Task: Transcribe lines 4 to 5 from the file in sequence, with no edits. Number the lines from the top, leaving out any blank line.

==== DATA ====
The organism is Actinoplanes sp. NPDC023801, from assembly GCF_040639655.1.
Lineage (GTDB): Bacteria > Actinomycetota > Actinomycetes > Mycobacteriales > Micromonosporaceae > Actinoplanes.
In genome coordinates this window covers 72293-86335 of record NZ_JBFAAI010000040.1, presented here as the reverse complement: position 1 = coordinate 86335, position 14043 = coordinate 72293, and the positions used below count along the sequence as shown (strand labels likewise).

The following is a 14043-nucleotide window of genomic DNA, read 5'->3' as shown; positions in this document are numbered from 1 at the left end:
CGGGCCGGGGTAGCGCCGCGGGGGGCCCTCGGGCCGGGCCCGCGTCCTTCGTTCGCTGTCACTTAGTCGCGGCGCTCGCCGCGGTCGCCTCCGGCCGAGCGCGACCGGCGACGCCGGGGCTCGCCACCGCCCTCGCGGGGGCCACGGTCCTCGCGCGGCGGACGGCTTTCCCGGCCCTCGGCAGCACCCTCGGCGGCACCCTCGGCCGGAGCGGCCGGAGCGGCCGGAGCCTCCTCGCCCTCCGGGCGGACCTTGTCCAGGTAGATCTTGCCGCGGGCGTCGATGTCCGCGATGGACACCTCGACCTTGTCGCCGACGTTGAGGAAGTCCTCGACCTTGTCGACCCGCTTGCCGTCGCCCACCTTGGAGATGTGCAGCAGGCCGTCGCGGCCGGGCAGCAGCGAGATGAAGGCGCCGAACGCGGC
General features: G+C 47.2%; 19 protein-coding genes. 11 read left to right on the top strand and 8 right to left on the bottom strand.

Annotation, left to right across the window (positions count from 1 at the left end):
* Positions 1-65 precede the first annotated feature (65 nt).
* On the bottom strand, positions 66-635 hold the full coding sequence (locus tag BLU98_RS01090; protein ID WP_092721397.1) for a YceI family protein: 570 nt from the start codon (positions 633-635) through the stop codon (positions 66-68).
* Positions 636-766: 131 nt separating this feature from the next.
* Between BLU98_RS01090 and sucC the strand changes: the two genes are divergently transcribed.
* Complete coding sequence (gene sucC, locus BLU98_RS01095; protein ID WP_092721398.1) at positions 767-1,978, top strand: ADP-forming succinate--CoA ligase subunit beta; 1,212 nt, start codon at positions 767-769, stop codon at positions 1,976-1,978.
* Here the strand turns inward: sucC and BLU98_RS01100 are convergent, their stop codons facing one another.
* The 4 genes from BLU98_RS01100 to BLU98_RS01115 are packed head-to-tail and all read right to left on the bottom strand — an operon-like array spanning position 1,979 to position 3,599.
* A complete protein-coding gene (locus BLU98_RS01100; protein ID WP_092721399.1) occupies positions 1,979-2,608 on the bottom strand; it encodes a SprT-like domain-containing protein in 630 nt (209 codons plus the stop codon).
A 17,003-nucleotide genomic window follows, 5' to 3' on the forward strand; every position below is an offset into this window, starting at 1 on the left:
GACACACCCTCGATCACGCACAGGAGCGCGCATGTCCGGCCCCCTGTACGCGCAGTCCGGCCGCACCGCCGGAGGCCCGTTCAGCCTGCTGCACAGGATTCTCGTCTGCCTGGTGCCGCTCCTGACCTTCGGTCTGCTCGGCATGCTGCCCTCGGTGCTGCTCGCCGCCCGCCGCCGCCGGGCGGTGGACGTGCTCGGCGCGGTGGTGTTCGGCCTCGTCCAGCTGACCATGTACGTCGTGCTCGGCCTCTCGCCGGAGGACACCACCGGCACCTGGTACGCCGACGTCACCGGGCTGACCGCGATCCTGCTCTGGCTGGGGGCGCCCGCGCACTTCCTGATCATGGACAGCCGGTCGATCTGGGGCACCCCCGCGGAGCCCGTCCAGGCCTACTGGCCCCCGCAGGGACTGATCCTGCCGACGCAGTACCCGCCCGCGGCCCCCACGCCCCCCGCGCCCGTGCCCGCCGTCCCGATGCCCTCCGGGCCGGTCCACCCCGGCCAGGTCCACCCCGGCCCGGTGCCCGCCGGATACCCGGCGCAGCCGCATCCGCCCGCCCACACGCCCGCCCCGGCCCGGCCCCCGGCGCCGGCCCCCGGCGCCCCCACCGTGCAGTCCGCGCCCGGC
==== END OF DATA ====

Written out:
The following is a 14043-nucleotide window of genomic DNA, read 5'->3' as shown; positions in this document are numbered from 1 at the left end:
CGGGCCGGGGTAGCGCCGCGGGGGGCCCTCGGGCCGGGCCCGCGTCCTTCGTTCGCTGTCACTTAGTCGCGGCGCTCGCCGCGGTCGCCTCCGGCCGAGCGCGACCGGCGACGCCGGGGCTCGCCACCGCCCTCGCGGGGGCCACGGTCCTCGCGCGGCGGACGGCTTTCCCGGCCCTCGGCAGCACCCTCGGCGGCACCCTCGGCCGGAGCGGCCGGAGCGGCCGGAGCCTCCTCGCCCTCCGGGCGGACCTTGTCCAGGTAGATCTTGCCGCGGGCGTCGATGTCCGCGATGGACACCTCGACCTTGTCGCCGACGTTGAGGAAGTCCTCGACCTTGTCGACCCGCTTGCCGTCGCCCACCTTGGAGATGTGCAGCAGGCCGTCGCGGCCGGGCAGCAGCGAGATGAAGGCGCCGAACGCGGC